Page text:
CHAIRMAN KRUL: One recommendation at the risk of sounding heretical, but I think my labor brethren will agree with me. Whenever you do a VPP site, in order to ensure success the only way it will happen is if you have the president of the local building trades councils and those local unions involved.
As much as we profess to be unified and brethren, the top-down thing doesn't work coming from the international unions down to the local unions. You can get that if you've got the local support but I think it won't work in reverse.
MS. WHITE: Well, I mean, again, I think our current experience because we do require a local union, 100 percent local union support, and it does work.
CHAIRMAN KRUL: Okay. It was a great presentation.
MS. WHITE: Thank you. We appreciate it.
CHAIRMAN KRUL: We always appreciate you coming up.
Is there anyone in the public who would like to comment? Hearing none, old business.
MR. SCHNEIDER: Old business or new business?
CHAIRMAN KRUL: Well, I'm under old business now. It depends on what you got.
MR. SCHNEIDER: I want to pass out this report. We had mentioned or brought this up as a potential action item or discussion item for future meetings. This is a report that David Weil did under with funding from the Center to Protect Worker's Rights on construction targeting and ways that we could improve targeting of construction enforcement efforts.
I wanted to pass this out and ask the committee if the ACCSH was interested in having him come to a future meeting. This was published a year ago but I think it has some interesting innovative ideas on how to improve the targeting of OSHA's limited enforcement resources.
CHAIRMAN KRUL: Well, how about in order to be fair to the committee we let them review it and we can bring this up at the next meeting and whatever the wish of the committee is and we'll go from there.
MR. SCHNEIDER: Okay. The other thing -- this is new business. No, it's old business.
CHAIRMAN KRUL: Anything else under old business?
MR. SCHNEIDER: Yeah, I have one other thing under old business. Previously at the meetings I have raised this question about whether or not we could make the work products of the ACCSH work groups more accessible. Right now ACCSH has a webpage and on the webpage there's a separate page for work products. There are only two work products on that webpage right now. What I did was each ACCSH meeting has a separate docket so a lot of the reports are buried in the dockets. What I did was I went through all of the dockets and pulled out all of the work products. I made a list of them and I also put them all on CD-ROM so that at least the ACCSH members could have them.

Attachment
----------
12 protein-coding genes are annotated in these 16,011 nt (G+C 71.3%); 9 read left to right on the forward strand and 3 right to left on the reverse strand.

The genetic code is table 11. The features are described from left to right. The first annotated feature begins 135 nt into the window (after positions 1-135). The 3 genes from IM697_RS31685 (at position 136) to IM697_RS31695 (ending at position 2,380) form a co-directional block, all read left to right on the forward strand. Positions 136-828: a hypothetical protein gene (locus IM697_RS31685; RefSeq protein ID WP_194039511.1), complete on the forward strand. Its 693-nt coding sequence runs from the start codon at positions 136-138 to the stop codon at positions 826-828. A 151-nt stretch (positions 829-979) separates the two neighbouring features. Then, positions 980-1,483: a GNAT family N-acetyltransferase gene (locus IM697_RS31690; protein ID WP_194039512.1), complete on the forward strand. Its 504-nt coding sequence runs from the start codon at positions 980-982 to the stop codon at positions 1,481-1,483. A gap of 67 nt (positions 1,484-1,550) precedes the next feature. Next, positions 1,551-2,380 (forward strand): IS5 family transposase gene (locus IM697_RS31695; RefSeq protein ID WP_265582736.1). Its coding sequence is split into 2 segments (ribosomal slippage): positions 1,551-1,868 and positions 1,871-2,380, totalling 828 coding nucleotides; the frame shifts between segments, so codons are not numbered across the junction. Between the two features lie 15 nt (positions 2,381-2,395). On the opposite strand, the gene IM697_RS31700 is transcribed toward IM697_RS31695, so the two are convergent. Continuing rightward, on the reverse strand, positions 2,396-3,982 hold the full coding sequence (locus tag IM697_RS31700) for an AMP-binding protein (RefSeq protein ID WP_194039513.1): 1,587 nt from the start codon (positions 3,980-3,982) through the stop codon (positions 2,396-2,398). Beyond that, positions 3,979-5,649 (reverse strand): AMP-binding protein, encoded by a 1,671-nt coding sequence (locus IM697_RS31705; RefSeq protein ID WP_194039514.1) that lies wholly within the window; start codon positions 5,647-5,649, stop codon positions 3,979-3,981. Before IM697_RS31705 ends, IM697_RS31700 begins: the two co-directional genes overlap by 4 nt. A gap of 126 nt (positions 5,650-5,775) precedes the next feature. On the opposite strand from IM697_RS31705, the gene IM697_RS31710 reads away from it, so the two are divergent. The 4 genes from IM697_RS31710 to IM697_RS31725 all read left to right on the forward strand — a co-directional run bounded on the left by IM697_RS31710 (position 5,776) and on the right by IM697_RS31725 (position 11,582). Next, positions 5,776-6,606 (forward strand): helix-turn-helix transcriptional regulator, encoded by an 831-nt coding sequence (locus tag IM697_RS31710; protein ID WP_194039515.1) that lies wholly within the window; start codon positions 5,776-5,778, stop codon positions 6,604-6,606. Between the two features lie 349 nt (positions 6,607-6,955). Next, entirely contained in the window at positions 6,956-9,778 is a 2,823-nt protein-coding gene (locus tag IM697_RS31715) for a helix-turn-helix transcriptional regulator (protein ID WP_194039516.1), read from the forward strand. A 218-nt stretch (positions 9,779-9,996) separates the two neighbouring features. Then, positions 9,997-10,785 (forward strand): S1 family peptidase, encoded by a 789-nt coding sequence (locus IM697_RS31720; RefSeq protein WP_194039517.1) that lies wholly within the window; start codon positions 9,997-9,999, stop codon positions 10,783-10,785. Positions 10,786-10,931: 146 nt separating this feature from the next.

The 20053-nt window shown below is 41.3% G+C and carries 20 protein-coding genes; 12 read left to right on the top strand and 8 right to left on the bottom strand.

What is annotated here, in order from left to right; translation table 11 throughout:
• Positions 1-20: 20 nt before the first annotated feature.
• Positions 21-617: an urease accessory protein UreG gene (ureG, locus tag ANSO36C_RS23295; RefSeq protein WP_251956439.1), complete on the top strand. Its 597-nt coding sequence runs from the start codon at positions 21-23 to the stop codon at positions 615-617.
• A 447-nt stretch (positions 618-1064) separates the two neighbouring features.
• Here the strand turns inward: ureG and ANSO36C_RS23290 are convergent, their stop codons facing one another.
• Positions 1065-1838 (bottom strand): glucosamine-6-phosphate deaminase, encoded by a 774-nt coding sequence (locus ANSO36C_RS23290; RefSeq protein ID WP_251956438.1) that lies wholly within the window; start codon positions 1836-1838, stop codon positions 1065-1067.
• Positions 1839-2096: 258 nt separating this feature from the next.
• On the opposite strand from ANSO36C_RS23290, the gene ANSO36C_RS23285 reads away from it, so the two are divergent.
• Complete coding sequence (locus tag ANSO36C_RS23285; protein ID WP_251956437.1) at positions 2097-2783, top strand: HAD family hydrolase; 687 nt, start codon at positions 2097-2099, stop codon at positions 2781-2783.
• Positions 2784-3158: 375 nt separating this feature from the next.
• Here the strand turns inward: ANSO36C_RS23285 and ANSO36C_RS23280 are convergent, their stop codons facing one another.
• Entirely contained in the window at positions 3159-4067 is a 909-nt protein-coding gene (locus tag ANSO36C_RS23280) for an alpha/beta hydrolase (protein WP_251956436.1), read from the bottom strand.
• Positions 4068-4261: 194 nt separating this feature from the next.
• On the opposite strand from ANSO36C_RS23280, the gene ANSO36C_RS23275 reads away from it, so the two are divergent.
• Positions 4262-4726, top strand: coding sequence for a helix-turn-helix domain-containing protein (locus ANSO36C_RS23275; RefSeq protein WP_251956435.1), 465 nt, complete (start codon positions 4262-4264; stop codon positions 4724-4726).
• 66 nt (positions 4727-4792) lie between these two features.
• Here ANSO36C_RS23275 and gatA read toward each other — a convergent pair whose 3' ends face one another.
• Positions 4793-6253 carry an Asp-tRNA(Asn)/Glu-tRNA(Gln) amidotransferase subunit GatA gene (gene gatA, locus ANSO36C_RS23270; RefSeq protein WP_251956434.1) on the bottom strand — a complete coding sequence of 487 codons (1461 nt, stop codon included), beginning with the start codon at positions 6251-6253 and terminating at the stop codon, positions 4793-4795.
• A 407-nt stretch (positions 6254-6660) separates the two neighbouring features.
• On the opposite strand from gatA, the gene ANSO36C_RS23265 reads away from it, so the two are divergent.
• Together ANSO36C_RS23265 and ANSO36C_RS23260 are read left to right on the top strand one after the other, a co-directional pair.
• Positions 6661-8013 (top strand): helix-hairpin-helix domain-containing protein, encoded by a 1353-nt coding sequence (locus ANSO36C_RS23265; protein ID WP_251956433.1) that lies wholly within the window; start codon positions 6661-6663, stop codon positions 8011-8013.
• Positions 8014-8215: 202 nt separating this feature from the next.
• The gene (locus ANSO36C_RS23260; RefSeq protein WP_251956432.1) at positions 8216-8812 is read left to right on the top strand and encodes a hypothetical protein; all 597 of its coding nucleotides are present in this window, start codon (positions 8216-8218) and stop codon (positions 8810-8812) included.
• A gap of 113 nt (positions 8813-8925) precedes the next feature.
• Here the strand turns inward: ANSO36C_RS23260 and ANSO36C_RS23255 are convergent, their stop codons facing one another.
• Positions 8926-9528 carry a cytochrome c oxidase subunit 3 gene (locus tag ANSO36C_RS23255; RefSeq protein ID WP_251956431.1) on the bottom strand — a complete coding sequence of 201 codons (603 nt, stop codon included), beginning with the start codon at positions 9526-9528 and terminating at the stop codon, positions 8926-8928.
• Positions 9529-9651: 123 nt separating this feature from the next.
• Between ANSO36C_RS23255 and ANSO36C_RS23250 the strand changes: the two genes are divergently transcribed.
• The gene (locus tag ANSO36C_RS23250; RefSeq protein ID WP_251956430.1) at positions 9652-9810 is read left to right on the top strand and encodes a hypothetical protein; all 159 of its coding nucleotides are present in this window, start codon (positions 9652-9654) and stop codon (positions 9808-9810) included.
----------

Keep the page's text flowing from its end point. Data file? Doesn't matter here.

What I'm hoping is that these could then be put on the ACCSH webpage so that people can find them more easily. I did include one or two documents that were not in the docket, one of them being this report that I e-mailed to everybody on worker protection programs in construction which I thought was very useful.
This was something that OSHA had actually commissioned Meridian Research to do to look at comprehensive health and safety programs in construction but it had never been published or put in the docket officially. We are passing these out to the committee members along with the list of docket items. I wanted to raise that as a discussion question as to the pleasure of the committee in terms of getting these onto our website and making them more accessible to the public and to us.
CHAIRMAN KRUL: I want to defer your question to the Director of the Directorate but I don't think it's our website. It's the website about our committee that belongs to the DOL so I'll defer that question.
MR. SWANSON: Well, you're absolutely right. It's an OSHA website. If the committee would like to put something on the OSHA website which has been identified as an ACCSH subsite, make your request and we'll entertain it.